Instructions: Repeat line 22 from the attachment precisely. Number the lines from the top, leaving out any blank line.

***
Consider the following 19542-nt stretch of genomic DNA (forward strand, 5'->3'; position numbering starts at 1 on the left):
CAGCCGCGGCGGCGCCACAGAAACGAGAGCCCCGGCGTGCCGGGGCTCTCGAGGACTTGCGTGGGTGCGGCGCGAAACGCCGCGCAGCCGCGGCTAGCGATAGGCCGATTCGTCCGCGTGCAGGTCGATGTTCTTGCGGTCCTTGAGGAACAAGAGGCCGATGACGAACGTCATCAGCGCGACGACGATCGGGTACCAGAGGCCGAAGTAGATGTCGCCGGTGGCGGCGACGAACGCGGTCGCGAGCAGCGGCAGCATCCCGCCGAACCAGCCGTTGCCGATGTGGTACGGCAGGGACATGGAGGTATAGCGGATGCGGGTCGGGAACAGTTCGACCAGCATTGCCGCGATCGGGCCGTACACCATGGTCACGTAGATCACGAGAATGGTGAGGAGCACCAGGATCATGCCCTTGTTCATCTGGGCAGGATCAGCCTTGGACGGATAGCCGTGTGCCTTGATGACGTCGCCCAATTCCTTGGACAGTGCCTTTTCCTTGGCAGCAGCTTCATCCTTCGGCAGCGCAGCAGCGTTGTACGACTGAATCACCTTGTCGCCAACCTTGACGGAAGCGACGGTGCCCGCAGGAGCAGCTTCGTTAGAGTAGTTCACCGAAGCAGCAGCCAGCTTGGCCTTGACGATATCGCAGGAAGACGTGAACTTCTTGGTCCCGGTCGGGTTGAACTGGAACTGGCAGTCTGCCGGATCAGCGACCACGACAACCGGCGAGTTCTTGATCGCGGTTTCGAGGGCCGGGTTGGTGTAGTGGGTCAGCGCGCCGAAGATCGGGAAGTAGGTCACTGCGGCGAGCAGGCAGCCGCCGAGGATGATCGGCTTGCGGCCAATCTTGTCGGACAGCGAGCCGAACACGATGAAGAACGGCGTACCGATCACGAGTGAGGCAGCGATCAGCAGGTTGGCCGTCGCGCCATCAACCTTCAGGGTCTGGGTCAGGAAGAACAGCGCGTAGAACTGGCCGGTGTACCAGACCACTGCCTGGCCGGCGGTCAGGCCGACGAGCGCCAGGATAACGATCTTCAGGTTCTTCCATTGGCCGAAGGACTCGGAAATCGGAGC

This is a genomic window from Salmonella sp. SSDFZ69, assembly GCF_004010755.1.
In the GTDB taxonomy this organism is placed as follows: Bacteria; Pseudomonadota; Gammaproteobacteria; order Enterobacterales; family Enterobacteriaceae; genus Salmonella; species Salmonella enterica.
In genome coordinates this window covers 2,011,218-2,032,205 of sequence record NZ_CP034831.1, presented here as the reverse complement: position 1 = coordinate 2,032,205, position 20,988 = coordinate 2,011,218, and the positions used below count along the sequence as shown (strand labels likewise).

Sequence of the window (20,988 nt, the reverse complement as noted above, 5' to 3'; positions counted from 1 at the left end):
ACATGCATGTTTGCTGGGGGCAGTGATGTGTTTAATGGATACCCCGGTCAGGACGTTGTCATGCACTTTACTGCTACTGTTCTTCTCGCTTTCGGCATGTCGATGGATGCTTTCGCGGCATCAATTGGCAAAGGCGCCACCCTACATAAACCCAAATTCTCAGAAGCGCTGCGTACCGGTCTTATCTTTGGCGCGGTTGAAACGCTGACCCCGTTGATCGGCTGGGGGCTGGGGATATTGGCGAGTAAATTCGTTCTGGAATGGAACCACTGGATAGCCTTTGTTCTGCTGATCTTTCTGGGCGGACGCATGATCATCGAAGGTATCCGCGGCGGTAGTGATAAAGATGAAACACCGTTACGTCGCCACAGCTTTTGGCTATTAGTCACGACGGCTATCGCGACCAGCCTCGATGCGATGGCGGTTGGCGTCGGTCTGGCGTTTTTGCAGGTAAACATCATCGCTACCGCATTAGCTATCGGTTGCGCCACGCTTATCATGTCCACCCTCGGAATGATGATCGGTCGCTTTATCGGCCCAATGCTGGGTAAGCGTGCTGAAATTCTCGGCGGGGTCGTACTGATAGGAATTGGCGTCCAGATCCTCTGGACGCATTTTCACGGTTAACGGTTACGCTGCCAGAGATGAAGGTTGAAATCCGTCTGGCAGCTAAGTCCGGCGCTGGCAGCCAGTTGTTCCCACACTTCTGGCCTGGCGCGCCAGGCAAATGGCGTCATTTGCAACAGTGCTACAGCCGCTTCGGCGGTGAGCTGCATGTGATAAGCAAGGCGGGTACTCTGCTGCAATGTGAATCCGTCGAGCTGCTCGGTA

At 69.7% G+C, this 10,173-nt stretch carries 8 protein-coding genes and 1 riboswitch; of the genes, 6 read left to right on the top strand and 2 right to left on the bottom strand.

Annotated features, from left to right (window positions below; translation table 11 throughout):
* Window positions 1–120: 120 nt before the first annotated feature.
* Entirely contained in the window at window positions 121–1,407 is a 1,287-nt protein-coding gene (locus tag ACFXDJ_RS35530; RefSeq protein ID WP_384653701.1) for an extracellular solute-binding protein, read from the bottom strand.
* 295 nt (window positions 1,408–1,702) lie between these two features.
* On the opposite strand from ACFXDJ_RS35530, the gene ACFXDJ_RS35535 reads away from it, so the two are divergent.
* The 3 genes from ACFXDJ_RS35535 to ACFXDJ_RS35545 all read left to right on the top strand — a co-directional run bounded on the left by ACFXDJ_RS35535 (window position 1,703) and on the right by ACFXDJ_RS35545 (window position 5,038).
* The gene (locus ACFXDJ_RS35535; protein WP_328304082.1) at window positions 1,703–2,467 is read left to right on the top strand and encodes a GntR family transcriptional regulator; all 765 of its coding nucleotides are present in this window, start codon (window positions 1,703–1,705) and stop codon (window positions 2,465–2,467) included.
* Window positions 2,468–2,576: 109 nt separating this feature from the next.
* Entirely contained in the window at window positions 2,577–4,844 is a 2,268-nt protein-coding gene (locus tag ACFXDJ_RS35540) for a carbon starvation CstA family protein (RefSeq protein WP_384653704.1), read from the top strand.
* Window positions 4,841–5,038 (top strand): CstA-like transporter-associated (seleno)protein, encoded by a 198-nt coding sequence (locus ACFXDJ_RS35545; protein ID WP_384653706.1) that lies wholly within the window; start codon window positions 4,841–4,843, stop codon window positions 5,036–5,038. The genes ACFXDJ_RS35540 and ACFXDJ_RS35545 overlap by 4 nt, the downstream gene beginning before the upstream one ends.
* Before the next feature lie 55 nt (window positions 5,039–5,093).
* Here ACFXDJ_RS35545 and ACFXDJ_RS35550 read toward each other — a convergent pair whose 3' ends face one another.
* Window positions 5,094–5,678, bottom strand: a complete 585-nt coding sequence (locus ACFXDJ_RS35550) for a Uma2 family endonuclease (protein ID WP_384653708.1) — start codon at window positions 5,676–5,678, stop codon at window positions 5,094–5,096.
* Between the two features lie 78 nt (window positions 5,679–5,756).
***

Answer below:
* Between the two features lie 78 nt (window positions 5,679–5,756).